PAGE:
An electricity generating experiment was carried out on the samples 30 to 34 and the comparative example 2 fabricated in this manner. For the electricity generating conditions, hydrogen gas was provided as the fuel (supply rate 30 ml/min, gas temperature 60° C., gas relative humidity 70%) and air as the oxidizing agent (supply rate 200 cc/min, gas temperature 60° C., gas relative humidity 70%), and the temperature of the cell was set to 60° C. The items for evaluation were the samples' open circuit voltage (OCV), the voltage (V) of the battery at a current density of 0.1 A/cm2 and the voltage (V) of the battery at a current density of 0.3 A/cm2. The results are shown in Table 6.

TABLE 6
Current density Current density
Sample No. OCV (V) of 0.1 A/cm2 of 0.3 A/cm2
30 0.93 0.78 0.72
31 0.91 0.77 0.70
32 0.92 0.76 0.69
33 0.93 0.74 0.66
34 0/92 0.70 0.55
Comparative 0.90 0.75 0.68
example 2

As shown in Table 6, all the samples from sample 30 to sample 34 were capable of generating electricity. Furthermore, from among these the samples 30 to 33 showed equal or better electricity generation than that of the comparative example 2.

Working Example 7

In working example 7, fuel cells were fabricated using the electrolyte membranes fabricated in the working example 4 and working example 5, and their electricity generating characteristics were evaluated.

Sample 35

The sample 20 was used as the electrolyte membrane, and a fuel cell was fabricated in the same manner as that of sample 30.

Sample 36

The sample 25 was used as the electrolyte membrane, and a fuel cell was fabricated in the same manner as that of sample 30.

Sample 37

The sample 29 was used as the electrolyte membrane, and a fuel cell was fabricated in the same manner as that of sample 30.

Sample 38

Using the sample 29 as the electrolyte membrane, a fuel cell was fabricated in the same manner as that of the sample 30. However, an electrode that includes the silica gel that formed the organic layer used when fabricating the sample 1, was used. The method for forming the electrode is shown below.

First, as described in sample 1, the silica gel that formed the organic layer, and the carbon catalyst that supports PtRu (manufactured by Tanaka Precious Metals Co. as TEC61E54) were mixed in a 1:1 weight ratio. Next, a weight of 5% of the weight of this mixture of PTFE was blended into the mixture in a mortar, and the anode electrode fabricated by pellet molding the mixture at a pressure of 5 MPa (50 kgf/cm2). Furthermore, apart from using a carbon catalyst that supports Pt (manufactured by Tanaka Precious Metals Corporation as TEC10E50E) as the catalyst, the cathode electrodes were fabricated in the same manner as the anode electrodes.

An electricity generation experiment then was carried out on the samples 35 to 38 and the comparative example 2 thus fabricated. For the electricity generating conditions, an aqueous solution of methanol was provided as the fuel (methanol concentration 5 mol/L, supply rate 2 ml/min, fuel temperature 60° C.) and air as the oxidizing agent (supply rate 200 cc/min, gas temperature 60° C., gas relative humidity 50%), and the temperature of the cell was set to 60° C. The items for evaluation were the samples' open circuit voltage (OCV), the voltage (V) of the battery at a current density of 0.1 A/cm2 and the voltage (V) of the battery at a current density of 0.2 A/cm2. The results are shown in Table 7.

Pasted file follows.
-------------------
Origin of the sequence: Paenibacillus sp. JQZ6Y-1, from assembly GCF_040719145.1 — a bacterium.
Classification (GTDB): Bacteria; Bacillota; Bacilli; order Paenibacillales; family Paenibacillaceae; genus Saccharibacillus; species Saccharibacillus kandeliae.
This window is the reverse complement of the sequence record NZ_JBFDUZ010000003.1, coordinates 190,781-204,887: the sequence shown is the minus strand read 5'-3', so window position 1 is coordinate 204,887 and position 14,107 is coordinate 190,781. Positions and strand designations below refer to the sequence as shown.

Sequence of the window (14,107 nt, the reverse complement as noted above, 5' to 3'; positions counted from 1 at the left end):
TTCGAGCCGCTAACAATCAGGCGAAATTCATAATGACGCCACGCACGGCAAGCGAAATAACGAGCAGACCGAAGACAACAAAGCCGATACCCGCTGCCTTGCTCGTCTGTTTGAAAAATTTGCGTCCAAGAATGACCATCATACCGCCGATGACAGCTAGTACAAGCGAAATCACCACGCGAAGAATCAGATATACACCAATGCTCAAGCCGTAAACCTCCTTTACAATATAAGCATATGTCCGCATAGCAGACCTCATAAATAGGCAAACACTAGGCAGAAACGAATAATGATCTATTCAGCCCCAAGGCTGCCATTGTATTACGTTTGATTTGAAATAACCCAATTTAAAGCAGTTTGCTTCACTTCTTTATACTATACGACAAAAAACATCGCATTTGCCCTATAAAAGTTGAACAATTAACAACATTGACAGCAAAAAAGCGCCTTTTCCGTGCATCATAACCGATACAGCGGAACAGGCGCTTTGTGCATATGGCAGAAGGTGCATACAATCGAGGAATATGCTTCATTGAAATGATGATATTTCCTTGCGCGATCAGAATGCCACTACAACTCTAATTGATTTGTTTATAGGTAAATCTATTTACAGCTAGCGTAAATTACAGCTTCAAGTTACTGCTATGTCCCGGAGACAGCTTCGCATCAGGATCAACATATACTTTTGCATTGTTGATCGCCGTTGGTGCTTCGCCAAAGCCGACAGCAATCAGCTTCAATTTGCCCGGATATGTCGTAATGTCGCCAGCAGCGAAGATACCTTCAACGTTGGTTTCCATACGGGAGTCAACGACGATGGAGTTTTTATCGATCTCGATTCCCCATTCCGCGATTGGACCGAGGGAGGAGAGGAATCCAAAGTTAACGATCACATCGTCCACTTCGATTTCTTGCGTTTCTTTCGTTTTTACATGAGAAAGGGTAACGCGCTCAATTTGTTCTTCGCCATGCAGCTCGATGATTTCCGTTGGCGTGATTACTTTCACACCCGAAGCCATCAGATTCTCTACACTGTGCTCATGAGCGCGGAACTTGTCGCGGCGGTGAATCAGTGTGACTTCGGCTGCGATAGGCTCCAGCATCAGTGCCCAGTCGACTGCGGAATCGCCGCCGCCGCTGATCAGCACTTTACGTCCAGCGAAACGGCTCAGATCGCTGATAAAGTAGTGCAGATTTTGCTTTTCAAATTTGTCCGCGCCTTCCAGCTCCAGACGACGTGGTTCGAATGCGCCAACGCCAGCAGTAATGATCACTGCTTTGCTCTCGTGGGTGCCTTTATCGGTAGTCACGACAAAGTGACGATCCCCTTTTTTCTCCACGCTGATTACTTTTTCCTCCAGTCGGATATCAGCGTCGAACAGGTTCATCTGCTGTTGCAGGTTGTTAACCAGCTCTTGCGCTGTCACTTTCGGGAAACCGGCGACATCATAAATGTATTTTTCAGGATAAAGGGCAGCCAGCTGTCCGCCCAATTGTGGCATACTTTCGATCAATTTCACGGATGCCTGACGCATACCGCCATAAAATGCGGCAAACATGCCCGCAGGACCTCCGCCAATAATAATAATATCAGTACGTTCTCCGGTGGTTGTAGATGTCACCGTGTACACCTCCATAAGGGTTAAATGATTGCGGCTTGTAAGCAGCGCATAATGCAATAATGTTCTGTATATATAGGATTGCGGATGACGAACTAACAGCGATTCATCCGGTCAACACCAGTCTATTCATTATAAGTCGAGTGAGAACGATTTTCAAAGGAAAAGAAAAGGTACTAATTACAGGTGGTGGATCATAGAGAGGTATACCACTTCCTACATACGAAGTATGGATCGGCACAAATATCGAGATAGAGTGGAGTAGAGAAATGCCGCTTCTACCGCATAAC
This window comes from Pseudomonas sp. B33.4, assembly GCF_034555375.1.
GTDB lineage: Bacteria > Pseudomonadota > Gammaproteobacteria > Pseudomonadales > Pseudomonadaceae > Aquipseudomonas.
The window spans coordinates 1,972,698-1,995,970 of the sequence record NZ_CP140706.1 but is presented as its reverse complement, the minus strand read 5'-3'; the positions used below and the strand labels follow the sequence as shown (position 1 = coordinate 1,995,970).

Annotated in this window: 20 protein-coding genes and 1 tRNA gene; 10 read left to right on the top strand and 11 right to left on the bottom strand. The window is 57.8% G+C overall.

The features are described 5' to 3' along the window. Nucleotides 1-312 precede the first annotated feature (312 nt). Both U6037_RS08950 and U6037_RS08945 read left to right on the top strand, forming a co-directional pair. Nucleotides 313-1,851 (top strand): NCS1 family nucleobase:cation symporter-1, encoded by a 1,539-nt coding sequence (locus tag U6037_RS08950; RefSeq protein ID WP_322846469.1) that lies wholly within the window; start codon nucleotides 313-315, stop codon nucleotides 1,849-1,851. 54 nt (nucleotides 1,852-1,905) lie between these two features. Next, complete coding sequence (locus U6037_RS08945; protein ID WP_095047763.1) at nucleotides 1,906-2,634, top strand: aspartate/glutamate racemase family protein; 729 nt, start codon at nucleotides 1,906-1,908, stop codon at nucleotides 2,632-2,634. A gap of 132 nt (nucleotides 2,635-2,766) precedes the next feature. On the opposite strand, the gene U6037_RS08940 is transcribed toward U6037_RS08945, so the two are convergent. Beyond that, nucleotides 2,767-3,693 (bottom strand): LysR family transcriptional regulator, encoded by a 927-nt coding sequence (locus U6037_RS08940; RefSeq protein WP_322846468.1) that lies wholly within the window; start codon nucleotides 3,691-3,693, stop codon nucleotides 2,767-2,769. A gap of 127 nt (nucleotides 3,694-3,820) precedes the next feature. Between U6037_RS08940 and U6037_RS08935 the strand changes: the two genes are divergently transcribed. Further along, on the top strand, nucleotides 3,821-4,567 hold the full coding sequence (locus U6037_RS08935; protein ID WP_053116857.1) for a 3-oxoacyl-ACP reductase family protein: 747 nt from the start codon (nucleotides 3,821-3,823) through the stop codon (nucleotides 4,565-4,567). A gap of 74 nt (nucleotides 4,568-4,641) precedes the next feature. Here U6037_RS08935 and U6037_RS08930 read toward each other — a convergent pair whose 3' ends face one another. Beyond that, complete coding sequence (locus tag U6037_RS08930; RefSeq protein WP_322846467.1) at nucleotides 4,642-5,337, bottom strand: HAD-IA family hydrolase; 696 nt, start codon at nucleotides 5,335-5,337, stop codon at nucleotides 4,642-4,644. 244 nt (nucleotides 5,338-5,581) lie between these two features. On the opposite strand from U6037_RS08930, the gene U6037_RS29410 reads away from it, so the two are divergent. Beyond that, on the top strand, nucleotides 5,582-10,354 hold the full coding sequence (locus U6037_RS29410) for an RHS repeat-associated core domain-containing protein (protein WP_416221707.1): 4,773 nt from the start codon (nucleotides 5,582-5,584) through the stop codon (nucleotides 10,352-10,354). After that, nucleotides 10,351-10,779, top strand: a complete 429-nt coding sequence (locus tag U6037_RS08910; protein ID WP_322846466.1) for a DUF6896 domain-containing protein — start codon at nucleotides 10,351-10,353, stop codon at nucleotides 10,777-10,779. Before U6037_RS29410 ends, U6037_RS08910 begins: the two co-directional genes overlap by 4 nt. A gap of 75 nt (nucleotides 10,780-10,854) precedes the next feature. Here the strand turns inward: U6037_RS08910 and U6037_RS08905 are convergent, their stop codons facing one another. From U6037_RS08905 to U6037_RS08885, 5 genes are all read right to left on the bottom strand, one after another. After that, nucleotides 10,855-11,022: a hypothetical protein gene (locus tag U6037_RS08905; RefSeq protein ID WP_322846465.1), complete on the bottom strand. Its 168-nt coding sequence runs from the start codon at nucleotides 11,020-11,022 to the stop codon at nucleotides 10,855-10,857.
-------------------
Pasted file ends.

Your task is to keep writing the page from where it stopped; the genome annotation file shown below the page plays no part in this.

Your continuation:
TABLE 7
Current density Current density
Sample No. OCV (V) of 0.1 A/cm2 of 0.2 A/cm2
35 0.75 0.45 0.32
36 0.75 0.46 0.28
37 0.88 0.50 0.38
38 0.89 0.54 0.44
Comparative 0.50 0.30 0.18
example 2

As shown in Table 7, it was possible to generate electricity with all the sample from sample 35 to sample 38, using an aqueous solution of methanol as the fuel. Furthermore, all the samples showed electricity generating characteristics superior to those of the comparative example 2. Furthermore, the result was that of these, the electricity generating characteristics of the sample 38, which included the base material in which the organic molecule membrane was formed within its electrodes, was superior.

The invention may be embodied in other forms without departing from the spirit or essential characteristics thereof. The embodiments disclosed in this application are to be considered in all respects as illustrative and not limiting. The scope of the invention is indicated by the appended claims rather than by the foregoing description, and all changes which come within the meaning and range of equivalency of the claims are intended to be embraced therein.

INDUSTRIAL APPLICABILITY

As in the foregoing description, the present invention may provide an electrolyte membrane whose configuration is different to that of a conventional electrolyte membrane. Furthermore, it is also possible to provide a fuel cell in which such an electrolyte membrane is used.

It should be noted that in addition to fuel cells, the electrolyte membrane of the present invention also may be used in various electrochemical devices such as primary batteries, secondary batteries, electrochemical capacitors, various gas sensors and electro-chromic elements.

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Referenced by
Citing PatentFiling datePublication dateApplicantTitle
US8232025Dec 14, 2009Jul 31, 2012SOCIéTé BICElectrochemical cells having current-carrying structures underlying electrochemical reaction layers
US8551637May 23, 2008Oct 8, 2013Societe BicMembranes and electrochemical cells incorporating such membranes
US8628890Jun 28, 2012Jan 14, 2014Societe BicElectrochemical cells having current-carrying structures underlying electrochemical reaction layers
US8790842Sep 25, 2008Jul 29, 2014Societe BicFuel cell systems including space-saving fluid plenum and related methods
US9017892Jan 10, 2014Apr 28, 2015Societe BicElectrochemical cells having current-carrying structures underlying electrochemical reaction layers
Classifications
U.S. Classification429/498
International ClassificationH01M8/10, H01M6/18, H01B1/12
Cooperative ClassificationH01M8/1053, Y02E60/521, H01M8/1004, H01M2300/0082, H01M2008/1095, H01M6/181, H01M8/1062, H01B1/122, H01M8/1011, H01M8/106
European ClassificationH01M8/10E2F6, H01M8/10E2H4, H01M8/10E2H2, H01B1/12F, H01M8/10B2